Observations In Effective Software Development – Part 1

In Quality Assurance, Software Developmentby Joseph GutwirthLeave a Comment

Reading Time: 2 minutes

It seems like only yesterday that my involvement in software testing/quality assurance adventures began, but in reality it has been well over 20 years! It has been a slow, winding journey through many various types of software including video colorization tools, entertainment CD-ROMs, video-on-demand applications, animated 3D shopping apps, chat rooms, educational CD-ROMs, disk utilities, web sites and visualization/prototyping tools.

The testing approach for each of these products has been challenging to say the least, however the QA methods are usually very similar, though outwardly the look, feel, functionality and purpose of these products are strikingly different.

There are several items that can make the development process more painful than need be. The first and most simple common issue that many software projects fail to address in the very early stages of the development process is the lack of precise and final product design/functional or technical specifications. Or if we want to consider the worst case scenario, that would be the complete lack of any specification documents… period! Yes, it sounds absurd in today’s software development world to not have prepared any documented specs at all, but it does happen and it happens more often than one would imagine.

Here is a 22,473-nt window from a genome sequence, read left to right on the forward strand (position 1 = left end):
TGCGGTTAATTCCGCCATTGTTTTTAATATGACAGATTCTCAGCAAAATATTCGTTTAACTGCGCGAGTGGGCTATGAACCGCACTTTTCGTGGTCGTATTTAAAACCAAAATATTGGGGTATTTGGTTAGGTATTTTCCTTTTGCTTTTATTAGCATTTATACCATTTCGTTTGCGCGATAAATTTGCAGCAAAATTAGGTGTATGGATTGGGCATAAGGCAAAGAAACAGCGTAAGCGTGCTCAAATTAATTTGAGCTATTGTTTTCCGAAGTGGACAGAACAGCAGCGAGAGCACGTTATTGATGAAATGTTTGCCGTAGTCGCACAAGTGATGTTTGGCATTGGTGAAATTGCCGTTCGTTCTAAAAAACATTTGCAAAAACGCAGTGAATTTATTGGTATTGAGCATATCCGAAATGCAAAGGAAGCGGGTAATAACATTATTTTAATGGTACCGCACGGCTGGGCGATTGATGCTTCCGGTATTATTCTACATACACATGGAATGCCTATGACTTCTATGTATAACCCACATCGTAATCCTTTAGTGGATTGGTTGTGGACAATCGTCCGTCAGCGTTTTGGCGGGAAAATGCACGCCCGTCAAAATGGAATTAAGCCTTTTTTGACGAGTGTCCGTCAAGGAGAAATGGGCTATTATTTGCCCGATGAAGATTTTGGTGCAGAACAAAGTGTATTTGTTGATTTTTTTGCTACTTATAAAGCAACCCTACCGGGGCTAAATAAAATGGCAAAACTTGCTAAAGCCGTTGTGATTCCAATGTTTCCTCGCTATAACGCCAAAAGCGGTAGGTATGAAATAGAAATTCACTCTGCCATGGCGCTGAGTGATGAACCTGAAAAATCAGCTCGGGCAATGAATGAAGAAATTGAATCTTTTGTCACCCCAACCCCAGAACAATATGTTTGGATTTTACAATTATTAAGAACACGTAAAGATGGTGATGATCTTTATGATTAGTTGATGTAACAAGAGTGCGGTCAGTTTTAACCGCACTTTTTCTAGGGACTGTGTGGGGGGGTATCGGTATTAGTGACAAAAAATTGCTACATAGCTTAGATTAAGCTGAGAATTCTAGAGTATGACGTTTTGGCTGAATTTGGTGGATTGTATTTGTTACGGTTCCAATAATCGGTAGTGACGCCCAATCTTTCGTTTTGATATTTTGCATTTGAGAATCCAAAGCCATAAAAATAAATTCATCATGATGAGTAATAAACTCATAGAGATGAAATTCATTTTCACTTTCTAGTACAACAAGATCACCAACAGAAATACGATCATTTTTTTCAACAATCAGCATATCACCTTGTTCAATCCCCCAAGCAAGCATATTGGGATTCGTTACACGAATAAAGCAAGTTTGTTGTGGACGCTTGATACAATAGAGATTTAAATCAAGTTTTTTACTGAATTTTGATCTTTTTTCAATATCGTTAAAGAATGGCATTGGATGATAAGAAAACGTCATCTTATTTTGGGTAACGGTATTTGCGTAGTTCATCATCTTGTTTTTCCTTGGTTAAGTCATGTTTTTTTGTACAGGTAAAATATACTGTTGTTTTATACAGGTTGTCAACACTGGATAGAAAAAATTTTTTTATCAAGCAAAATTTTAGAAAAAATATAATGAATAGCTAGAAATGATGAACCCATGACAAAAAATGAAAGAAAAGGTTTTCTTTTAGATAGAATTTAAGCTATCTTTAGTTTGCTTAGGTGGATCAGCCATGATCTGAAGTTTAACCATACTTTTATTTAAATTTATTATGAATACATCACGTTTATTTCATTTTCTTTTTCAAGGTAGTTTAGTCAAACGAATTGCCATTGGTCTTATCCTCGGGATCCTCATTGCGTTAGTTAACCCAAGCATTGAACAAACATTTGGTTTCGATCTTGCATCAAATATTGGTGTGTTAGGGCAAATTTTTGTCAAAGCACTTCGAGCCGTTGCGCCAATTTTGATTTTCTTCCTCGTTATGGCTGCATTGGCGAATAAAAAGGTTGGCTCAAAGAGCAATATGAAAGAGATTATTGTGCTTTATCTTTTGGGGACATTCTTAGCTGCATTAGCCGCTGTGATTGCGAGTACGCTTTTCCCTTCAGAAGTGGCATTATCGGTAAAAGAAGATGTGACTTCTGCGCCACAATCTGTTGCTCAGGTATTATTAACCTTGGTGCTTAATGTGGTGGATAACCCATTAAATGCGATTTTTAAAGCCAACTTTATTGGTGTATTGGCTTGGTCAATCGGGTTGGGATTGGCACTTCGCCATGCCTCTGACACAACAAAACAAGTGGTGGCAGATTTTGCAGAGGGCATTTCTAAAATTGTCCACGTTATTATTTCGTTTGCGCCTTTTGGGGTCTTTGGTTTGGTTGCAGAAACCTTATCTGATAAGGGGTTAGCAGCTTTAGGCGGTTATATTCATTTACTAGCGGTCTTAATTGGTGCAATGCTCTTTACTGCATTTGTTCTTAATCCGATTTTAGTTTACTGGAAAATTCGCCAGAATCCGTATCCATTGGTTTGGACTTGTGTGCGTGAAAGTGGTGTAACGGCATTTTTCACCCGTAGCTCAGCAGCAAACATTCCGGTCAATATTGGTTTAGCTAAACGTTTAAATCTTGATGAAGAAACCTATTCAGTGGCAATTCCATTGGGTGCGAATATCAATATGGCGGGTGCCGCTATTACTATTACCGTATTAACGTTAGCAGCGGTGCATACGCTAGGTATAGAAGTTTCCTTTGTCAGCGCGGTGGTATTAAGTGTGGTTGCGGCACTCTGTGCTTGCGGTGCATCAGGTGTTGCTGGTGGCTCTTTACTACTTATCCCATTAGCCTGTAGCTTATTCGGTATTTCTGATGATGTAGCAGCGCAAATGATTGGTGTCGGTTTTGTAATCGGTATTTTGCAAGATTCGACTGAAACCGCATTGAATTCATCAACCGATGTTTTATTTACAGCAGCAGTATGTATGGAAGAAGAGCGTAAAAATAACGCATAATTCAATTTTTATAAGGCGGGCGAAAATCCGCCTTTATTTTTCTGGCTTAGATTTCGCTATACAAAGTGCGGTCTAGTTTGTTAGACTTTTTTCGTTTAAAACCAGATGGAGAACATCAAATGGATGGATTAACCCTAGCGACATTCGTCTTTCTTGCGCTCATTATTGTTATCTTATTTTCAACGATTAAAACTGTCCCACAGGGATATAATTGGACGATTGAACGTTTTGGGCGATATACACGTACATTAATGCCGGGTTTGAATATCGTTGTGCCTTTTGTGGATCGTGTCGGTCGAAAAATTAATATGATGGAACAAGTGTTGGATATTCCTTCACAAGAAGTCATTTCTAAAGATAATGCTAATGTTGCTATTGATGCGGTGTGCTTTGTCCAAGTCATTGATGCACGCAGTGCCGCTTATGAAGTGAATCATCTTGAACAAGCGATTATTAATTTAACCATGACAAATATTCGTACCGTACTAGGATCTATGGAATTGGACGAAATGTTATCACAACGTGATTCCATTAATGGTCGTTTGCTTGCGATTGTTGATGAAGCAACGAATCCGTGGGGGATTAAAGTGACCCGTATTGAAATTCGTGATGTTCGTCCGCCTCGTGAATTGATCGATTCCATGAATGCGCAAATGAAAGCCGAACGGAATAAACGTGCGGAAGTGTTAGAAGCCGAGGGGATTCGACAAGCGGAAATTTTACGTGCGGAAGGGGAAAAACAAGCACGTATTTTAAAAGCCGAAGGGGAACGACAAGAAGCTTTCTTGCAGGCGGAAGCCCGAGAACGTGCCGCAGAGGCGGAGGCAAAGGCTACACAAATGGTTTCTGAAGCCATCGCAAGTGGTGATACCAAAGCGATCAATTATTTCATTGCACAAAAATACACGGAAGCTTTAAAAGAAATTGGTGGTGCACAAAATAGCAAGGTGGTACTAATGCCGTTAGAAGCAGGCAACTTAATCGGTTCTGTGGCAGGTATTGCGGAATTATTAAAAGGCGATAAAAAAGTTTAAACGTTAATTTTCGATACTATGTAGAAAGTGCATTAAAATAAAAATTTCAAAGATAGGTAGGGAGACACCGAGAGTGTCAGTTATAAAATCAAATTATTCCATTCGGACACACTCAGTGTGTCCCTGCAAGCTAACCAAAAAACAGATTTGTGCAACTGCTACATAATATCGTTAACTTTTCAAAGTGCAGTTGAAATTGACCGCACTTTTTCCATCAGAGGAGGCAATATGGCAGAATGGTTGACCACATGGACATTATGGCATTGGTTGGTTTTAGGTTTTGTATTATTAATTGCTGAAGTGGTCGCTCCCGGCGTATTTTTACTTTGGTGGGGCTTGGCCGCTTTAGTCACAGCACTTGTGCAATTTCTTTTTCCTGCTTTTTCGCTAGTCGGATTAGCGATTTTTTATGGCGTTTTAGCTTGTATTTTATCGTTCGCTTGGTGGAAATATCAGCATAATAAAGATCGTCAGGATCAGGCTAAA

In this unimaginable scenario of zero specs, the problems created down the line, especially for QA personnel, is by far not a comfortable situation. Whenever this occurs, QA will often be performing ad hoc testing at first and hopefully find a few software defects. Having a seasoned team of QA folks on board is very vital as ad hoc involves experience and imagination in making reasonable progress in finding defects without any docs to refer to. Good luck to any QA team who is facing this! Usually, having good relations with the product design team and programmers is essential because there will be many questions raised during early testing cycles such as “Is this a feature or a bug?”, “Should navigation really be this slow?”, “Is this the correct graphic?” etc.

In any case, attempting to apply quality assurance methods against a product with non-existent documentation is never a good approach to successful software development and should be avoided. It slows the process, sometimes to a standstill and causes confusion, frustration and wasted resources.

Read Part 2 of this three part article

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